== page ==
Establishing Residency – What You Must Know Before Deciding Where to Retire

May 29, 2021 by No Comments

Establishing residency overseas is one thing. To establish citizenship is another. You do not need to be a citizen of a country to reside there. Residency only means that you have a right to live in that country. And sooner or later, you must decide whether to stick with a tourist visa or choose between applying for temporary residency or permanent residency. Just make sure the decision you make is right for you.

Importance of picking Ki Residences

Citizenship issues
Even if you establish residency overseas, you still continue to be a citizen of your own country. It only means you are no longer a resident. If you are originally from the United States and continue to file your tax returns every year, your citizenship is not affected. Therefore, establishing residency is not an issue for receiving your social security check. Just be aware of issues regarding your tax obligation to your home country and local taxes when retiring abroad Ki Residences.

Visa
A visa is a sticker or stamp affixed to your passport. It grants you the right to enter a country, either as a one-time entry, multiple entries, or for a specific length of time. Visas vary from country to country.

Tourist Visa
A tourist visa is required in some countries if your stay is longer than 3 days. Normally you can remain up to several months with this type of visa.

Temporary Resident
Temporary visas vary. Usually renewable, they are sometimes issued for work or school and may require proof of a minimum monthly deposit in a bank account.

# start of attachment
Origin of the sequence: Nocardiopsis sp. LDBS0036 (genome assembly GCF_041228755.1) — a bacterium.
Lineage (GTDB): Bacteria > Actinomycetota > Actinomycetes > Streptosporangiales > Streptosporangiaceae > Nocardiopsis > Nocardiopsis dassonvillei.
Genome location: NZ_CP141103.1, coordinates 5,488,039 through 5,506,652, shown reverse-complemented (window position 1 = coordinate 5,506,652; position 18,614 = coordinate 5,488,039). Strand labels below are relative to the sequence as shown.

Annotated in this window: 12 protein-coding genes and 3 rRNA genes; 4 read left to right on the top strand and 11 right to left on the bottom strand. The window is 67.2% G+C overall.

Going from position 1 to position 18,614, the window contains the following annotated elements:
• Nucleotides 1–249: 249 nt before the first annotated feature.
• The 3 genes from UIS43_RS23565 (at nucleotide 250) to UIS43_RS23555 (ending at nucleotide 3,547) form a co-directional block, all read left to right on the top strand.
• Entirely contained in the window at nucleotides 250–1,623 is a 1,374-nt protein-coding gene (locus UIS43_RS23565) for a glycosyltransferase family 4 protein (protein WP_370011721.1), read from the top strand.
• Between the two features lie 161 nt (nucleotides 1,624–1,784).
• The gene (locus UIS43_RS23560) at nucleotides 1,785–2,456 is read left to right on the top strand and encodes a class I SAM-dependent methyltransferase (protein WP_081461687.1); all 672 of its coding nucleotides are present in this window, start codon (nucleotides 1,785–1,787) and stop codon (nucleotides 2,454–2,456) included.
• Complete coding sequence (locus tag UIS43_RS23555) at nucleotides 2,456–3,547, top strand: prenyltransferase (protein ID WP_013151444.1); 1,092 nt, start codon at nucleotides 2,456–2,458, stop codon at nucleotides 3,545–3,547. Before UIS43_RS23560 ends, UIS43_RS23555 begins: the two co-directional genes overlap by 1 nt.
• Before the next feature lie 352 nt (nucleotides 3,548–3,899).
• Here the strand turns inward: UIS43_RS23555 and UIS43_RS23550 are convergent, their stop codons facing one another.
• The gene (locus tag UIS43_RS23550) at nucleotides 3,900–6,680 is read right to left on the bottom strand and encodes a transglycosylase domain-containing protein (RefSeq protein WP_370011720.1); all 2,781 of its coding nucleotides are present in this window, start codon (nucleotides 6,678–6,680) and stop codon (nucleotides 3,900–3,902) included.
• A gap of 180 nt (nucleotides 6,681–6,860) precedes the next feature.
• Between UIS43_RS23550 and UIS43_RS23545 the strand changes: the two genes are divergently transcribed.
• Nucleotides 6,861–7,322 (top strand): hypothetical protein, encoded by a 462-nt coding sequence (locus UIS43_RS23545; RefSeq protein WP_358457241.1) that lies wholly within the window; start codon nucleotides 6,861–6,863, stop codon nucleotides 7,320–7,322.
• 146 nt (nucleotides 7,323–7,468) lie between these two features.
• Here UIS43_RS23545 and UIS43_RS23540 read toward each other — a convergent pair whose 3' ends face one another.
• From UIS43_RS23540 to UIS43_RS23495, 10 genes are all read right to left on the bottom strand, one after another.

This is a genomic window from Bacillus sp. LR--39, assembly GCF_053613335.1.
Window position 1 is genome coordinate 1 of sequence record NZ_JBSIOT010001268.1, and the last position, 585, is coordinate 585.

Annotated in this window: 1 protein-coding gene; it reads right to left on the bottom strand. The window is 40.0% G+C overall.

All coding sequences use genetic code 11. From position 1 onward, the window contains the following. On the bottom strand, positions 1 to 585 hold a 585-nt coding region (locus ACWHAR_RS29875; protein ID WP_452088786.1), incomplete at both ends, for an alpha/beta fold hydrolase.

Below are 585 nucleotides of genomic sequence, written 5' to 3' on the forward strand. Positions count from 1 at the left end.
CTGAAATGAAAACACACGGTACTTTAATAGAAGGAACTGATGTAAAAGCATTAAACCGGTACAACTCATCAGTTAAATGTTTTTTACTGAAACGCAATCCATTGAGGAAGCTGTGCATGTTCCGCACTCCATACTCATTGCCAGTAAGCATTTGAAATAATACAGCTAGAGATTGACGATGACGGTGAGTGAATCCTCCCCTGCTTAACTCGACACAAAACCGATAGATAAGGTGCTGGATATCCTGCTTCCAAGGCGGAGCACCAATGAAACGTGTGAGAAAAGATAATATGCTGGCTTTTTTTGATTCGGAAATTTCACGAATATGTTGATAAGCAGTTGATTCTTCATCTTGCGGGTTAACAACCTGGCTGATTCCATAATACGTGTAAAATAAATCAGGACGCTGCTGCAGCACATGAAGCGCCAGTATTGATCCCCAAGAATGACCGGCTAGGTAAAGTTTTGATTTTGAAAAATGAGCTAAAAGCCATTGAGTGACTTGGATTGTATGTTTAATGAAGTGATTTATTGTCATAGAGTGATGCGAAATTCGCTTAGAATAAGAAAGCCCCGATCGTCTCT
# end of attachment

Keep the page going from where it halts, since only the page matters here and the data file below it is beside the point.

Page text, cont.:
Permanent Resident
You may be granted permanent residency by residing legally for a number of years as a temporary resident or upon marrying a citizen of that country. Some good retirement spots such as Belize or Panama make it very attractive to become a permanent resident by offering tax breaks for retirees.

How to Avoid Permanent Residency
If you want to stay away from becoming a permanent resident of any country, avoid remaining more than 5-6 months out of a year in one country. Divide your time between 3 or 4 places instead. That way, you can avoid any legal obligations.

What are your retirement plans? To hang out under a palm tree with a steady supply of Mimosas? To open a sandwich shop in a South American beach town? What is it that you really want to do?

Find out what your needs are regarding residency and citizenship before deciding on a move. You could always become a permanent tourist and taste what other shores have to offer. Then you could do away with the hassles of establishing residency.

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